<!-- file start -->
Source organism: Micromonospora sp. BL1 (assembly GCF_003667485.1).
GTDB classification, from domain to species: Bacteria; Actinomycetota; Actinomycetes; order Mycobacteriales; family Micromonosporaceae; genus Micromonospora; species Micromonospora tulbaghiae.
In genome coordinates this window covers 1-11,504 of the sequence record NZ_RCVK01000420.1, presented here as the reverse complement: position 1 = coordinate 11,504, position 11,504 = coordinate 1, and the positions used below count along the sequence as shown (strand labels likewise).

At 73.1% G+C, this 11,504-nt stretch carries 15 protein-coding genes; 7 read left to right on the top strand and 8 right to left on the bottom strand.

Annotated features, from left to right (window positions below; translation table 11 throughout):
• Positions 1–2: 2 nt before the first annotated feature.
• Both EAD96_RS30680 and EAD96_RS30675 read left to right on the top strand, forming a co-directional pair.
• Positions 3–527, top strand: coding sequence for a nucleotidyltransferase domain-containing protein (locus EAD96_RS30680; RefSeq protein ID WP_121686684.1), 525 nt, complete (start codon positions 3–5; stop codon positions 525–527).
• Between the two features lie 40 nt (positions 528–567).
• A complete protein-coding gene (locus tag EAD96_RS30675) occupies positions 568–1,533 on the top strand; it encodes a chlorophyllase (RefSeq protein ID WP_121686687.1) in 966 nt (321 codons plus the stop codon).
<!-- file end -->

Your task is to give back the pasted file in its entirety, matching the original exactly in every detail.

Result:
Source organism: Micromonospora sp. BL1 (assembly GCF_003667485.1).
GTDB classification, from domain to species: Bacteria; Actinomycetota; Actinomycetes; order Mycobacteriales; family Micromonosporaceae; genus Micromonospora; species Micromonospora tulbaghiae.
In genome coordinates this window covers 1-11,504 of the sequence record NZ_RCVK01000420.1, presented here as the reverse complement: position 1 = coordinate 11,504, position 11,504 = coordinate 1, and the positions used below count along the sequence as shown (strand labels likewise).

At 73.1% G+C, this 11,504-nt stretch carries 15 protein-coding genes; 7 read left to right on the top strand and 8 right to left on the bottom strand.

Annotated features, from left to right (window positions below; translation table 11 throughout):
• Positions 1–2: 2 nt before the first annotated feature.
• Both EAD96_RS30680 and EAD96_RS30675 read left to right on the top strand, forming a co-directional pair.
• Positions 3–527, top strand: coding sequence for a nucleotidyltransferase domain-containing protein (locus EAD96_RS30680; RefSeq protein ID WP_121686684.1), 525 nt, complete (start codon positions 3–5; stop codon positions 525–527).
• Between the two features lie 40 nt (positions 528–567).
• A complete protein-coding gene (locus tag EAD96_RS30675) occupies positions 568–1,533 on the top strand; it encodes a chlorophyllase (RefSeq protein ID WP_121686687.1) in 966 nt (321 codons plus the stop codon).